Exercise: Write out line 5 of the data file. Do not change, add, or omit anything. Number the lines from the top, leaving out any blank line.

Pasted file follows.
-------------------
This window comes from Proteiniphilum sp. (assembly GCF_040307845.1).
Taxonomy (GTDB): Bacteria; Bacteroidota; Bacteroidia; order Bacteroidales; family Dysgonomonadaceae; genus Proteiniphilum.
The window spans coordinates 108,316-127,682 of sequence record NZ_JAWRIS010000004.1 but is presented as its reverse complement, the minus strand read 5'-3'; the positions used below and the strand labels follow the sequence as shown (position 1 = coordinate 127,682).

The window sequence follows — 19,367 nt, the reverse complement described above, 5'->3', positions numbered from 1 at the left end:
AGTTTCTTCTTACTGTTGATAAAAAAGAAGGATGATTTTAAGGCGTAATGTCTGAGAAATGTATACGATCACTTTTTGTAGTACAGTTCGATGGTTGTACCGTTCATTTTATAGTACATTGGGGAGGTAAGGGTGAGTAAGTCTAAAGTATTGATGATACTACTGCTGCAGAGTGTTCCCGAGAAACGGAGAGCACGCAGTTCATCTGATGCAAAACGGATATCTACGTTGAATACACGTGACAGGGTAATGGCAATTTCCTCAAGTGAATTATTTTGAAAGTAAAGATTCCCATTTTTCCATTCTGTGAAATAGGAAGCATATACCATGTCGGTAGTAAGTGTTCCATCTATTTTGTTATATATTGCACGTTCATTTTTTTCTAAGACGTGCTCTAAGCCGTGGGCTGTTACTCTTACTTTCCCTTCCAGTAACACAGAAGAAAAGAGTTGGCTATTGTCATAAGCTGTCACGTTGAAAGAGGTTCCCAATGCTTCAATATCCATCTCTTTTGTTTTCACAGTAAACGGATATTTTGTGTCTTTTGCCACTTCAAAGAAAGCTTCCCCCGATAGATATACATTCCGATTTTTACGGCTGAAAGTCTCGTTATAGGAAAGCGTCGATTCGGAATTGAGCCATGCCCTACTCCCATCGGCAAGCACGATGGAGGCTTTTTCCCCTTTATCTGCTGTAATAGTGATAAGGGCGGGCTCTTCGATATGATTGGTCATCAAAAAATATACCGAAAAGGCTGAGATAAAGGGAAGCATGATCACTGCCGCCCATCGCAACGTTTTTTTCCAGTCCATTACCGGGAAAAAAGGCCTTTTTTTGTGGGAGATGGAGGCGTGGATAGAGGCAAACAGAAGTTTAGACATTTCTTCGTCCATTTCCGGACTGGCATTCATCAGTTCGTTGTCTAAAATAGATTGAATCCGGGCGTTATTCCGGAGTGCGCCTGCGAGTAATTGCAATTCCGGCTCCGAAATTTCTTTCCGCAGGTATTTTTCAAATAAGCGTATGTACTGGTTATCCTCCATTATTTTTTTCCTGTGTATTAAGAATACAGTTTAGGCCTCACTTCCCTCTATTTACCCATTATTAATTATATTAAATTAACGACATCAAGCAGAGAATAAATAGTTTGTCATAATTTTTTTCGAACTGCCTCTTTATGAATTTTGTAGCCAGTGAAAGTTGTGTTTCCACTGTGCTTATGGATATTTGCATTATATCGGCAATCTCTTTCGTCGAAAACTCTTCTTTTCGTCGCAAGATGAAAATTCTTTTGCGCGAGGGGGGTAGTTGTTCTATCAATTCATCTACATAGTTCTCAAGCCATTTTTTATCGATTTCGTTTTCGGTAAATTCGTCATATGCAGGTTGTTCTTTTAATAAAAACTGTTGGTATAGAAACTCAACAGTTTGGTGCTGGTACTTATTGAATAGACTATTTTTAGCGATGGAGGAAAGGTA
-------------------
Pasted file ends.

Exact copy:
AGTTTCTTCTTACTGTTGATAAAAAAGAAGGATGATTTTAAGGCGTAATGTCTGAGAAATGTATACGATCACTTTTTGTAGTACAGTTCGATGGTTGTACCGTTCATTTTATAGTACATTGGGGAGGTAAGGGTGAGTAAGTCTAAAGTATTGATGATACTACTGCTGCAGAGTGTTCCCGAGAAACGGAGAGCACGCAGTTCATCTGATGCAAAACGGATATCTACGTTGAATACACGTGACAGGGTAATGGCAATTTCCTCAAGTGAATTATTTTGAAAGTAAAGATTCCCATTTTTCCATTCTGTGAAATAGGAAGCATATACCATGTCGGTAGTAAGTGTTCCATCTATTTTGTTATATATTGCACGTTCATTTTTTTCTAAGACGTGCTCTAAGCCGTGGGCTGTTACTCTTACTTTCCCTTCCAGTAACACAGAAGAAAAGAGTTGGCTATTGTCATAAGCTGTCACGTTGAAAGAGGTTCCCAATGCTTCAATATCCATCTCTTTTGTTTTCACAGTAAACGGATATTTTGTGTCTTTTGCCACTTCAAAGAAAGCTTCCCCCGATAGATATACATTCCGATTTTTACGGCTGAAAGTCTCGTTATAGGAAAGCGTCGATTCGGAATTGAGCCATGCCCTACTCCCATCGGCAAGCACGATGGAGGCTTTTTCCCCTTTATCTGCTGTAATAGTGATAAGGGCGGGCTCTTCGATATGATTGGTCATCAAAAAATATACCGAAAAGGCTGAGATAAAGGGAAGCATGATCACTGCCGCCCATCGCAACGTTTTTTTCCAGTCCATTACCGGGAAAAAAGGCCTTTTTTTGTGGGAGATGGAGGCGTGGATAGAGGCAAACAGAAGTTTAGACATTTCTTCGTCCATTTCCGGACTGGCATTCATCAGTTCGTTGTCTAAAATAGATTGAATCCGGGCGTTATTCCGGAGTGCGCCTGCGAGTAATTGCAATTCCGGCTCCGAAATTTCTTTCCGCAGGTATTTTTCAAATAAGCGTATGTACTGGTTATCCTCCATTATTTTTTTCCTGTGTATTAAGAATACAGTTTAGGCCTCACTTCCCTCTATTTACCCATTATTAATTATATTAAATTAACGACATCAAGCAGAGAATAAATAGTTTGTCATAATTTTTTTCGAACTGCCTCTTTATGAATTTTGTAGCCAGTGAAAGTTGTGTTTCCACTGTGCTTATGGATATTTGCATTATATCGGCAATCTCTTTCGTCGAAAACTCTTCTTTTCGTCGCAAGATGAAAATTCTTTTGCGCGAGGGGGGTAGTTGTTCTATCAATTCATCTACATAGTTCTCAAGCCATTTTTTATCGATTTCGTTTTCGGTAAATTCGTCATATGCAGGTTGTTCTTTTAATAAAAACTGTTGGTATAGAAACTCAACAGTTTGGTGCTGGTACTTATTGAATAGACTATTTTTAGCGATGGAGGAAAGGTA